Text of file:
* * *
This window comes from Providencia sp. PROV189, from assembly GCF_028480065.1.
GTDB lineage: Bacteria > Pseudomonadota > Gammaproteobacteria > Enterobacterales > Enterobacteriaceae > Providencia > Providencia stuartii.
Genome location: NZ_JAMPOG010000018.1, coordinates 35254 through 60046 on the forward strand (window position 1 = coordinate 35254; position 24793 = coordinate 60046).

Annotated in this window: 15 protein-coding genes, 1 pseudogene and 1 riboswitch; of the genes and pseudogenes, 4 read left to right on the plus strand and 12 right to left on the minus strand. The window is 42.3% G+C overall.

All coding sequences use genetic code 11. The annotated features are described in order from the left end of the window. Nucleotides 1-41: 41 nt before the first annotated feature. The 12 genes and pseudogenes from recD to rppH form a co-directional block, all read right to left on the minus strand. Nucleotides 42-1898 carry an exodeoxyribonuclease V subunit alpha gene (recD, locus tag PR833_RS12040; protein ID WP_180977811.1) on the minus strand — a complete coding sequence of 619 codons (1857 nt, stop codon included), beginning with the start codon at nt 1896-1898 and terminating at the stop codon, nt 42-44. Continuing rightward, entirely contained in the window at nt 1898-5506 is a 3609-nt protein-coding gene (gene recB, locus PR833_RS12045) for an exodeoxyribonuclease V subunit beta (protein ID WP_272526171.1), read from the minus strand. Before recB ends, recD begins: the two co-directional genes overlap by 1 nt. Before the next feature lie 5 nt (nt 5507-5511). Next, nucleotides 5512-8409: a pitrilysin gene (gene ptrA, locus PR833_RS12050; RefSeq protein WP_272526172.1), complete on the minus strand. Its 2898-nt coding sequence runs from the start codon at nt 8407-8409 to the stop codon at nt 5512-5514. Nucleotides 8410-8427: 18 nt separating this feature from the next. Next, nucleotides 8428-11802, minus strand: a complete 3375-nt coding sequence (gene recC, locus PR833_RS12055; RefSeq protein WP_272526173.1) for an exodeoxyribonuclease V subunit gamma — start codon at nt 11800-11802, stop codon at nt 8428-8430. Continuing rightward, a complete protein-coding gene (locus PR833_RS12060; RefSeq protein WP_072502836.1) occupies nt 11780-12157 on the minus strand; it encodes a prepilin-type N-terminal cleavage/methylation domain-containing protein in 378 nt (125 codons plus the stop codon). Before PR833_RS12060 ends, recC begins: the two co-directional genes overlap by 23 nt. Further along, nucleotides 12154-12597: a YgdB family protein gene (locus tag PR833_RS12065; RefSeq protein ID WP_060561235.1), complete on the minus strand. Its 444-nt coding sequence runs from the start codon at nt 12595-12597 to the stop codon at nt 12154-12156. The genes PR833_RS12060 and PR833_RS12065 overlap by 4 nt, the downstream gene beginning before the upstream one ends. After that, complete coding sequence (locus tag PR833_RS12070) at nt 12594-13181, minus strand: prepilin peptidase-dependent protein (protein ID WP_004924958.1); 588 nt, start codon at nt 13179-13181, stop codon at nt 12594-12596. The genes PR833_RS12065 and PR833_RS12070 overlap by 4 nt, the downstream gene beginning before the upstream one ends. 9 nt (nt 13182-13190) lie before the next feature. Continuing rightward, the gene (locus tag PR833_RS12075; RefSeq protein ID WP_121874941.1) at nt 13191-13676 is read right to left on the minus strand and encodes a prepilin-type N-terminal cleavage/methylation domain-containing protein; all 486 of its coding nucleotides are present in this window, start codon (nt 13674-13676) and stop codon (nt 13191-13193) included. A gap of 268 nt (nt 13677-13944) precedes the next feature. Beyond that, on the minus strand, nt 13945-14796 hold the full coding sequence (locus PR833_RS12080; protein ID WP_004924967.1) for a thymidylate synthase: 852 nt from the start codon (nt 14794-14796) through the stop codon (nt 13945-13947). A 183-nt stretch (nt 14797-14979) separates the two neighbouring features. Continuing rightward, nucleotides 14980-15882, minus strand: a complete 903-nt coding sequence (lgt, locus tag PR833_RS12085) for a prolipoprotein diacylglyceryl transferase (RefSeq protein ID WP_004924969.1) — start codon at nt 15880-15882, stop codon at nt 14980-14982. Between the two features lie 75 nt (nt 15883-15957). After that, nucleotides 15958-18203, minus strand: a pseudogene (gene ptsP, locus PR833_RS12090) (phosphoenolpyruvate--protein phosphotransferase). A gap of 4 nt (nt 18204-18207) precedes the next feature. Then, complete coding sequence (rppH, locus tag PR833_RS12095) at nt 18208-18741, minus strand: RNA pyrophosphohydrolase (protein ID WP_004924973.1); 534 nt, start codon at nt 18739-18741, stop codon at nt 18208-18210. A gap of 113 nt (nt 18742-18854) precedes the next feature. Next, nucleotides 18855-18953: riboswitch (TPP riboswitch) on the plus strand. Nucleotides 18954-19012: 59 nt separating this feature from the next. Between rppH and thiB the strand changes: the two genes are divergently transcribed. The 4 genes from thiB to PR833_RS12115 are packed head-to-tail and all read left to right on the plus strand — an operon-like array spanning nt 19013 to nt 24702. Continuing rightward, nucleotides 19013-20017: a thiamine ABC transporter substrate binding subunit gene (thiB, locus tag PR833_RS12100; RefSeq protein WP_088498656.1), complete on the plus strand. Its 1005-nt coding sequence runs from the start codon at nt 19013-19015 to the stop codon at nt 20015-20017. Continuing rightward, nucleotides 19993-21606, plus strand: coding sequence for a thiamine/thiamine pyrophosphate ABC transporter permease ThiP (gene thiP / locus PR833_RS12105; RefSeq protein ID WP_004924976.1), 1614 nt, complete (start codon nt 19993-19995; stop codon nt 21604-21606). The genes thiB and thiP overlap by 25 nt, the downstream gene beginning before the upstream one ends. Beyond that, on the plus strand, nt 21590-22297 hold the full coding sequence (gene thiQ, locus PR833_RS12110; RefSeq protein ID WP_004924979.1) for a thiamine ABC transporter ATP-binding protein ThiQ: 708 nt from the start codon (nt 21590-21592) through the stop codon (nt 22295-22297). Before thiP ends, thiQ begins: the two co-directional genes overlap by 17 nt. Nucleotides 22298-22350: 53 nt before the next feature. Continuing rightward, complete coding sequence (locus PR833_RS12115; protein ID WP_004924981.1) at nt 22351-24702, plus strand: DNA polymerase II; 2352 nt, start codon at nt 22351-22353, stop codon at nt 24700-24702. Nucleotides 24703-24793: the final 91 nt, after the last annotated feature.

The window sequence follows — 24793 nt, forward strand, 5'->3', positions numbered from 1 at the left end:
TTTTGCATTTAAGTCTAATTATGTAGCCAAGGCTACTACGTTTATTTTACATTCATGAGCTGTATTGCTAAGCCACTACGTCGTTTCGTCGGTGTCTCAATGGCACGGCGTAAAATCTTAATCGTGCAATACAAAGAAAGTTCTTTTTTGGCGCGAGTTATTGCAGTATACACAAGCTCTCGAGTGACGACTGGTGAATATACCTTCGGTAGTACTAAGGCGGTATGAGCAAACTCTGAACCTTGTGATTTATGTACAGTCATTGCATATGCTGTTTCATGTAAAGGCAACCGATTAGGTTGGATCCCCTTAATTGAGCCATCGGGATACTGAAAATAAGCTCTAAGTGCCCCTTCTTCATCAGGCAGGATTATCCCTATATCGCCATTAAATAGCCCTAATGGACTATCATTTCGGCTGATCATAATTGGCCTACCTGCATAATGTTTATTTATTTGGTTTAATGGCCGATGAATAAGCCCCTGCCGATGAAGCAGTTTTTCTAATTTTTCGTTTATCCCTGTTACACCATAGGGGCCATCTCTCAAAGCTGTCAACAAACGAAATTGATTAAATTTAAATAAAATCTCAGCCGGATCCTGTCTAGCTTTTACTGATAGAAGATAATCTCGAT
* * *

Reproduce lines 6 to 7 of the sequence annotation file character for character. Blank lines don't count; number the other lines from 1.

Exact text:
The window sequence follows — 24793 nt, forward strand, 5'->3', positions numbered from 1 at the left end:
TTTTGCATTTAAGTCTAATTATGTAGCCAAGGCTACTACGTTTATTTTACATTCATGAGCTGTATTGCTAAGCCACTACGTCGTTTCGTCGGTGTCTCAATGGCACGGCGTAAAATCTTAATCGTGCAATACAAAGAAAGTTCTTTTTTGGCGCGAGTTATTGCAGTATACACAAGCTCTCGAGTGACGACTGGTGAATATACCTTCGGTAGTACTAAGGCGGTATGAGCAAACTCTGAACCTTGTGATTTATGTACAGTCATTGCATATGCTGTTTCATGTAAAGGCAACCGATTAGGTTGGATCCCCTTAATTGAGCCATCGGGATACTGAAAATAAGCTCTAAGTGCCCCTTCTTCATCAGGCAGGATTATCCCTATATCGCCATTAAATAGCCCTAATGGACTATCATTTCGGCTGATCATAATTGGCCTACCTGCATAATGTTTATTTATTTGGTTTAATGGCCGATGAATAAGCCCCTGCCGATGAAGCAGTTTTTCTAATTTTTCGTTTATCCCTGTTACACCATAGGGGCCATCTCTCAAAGCTGTCAACAAACGAAATTGATTAAATTTAAATAAAATCTCAGCCGGATCCTGTCTAGCTTTTACTGATAGAAGATAATCTCGAT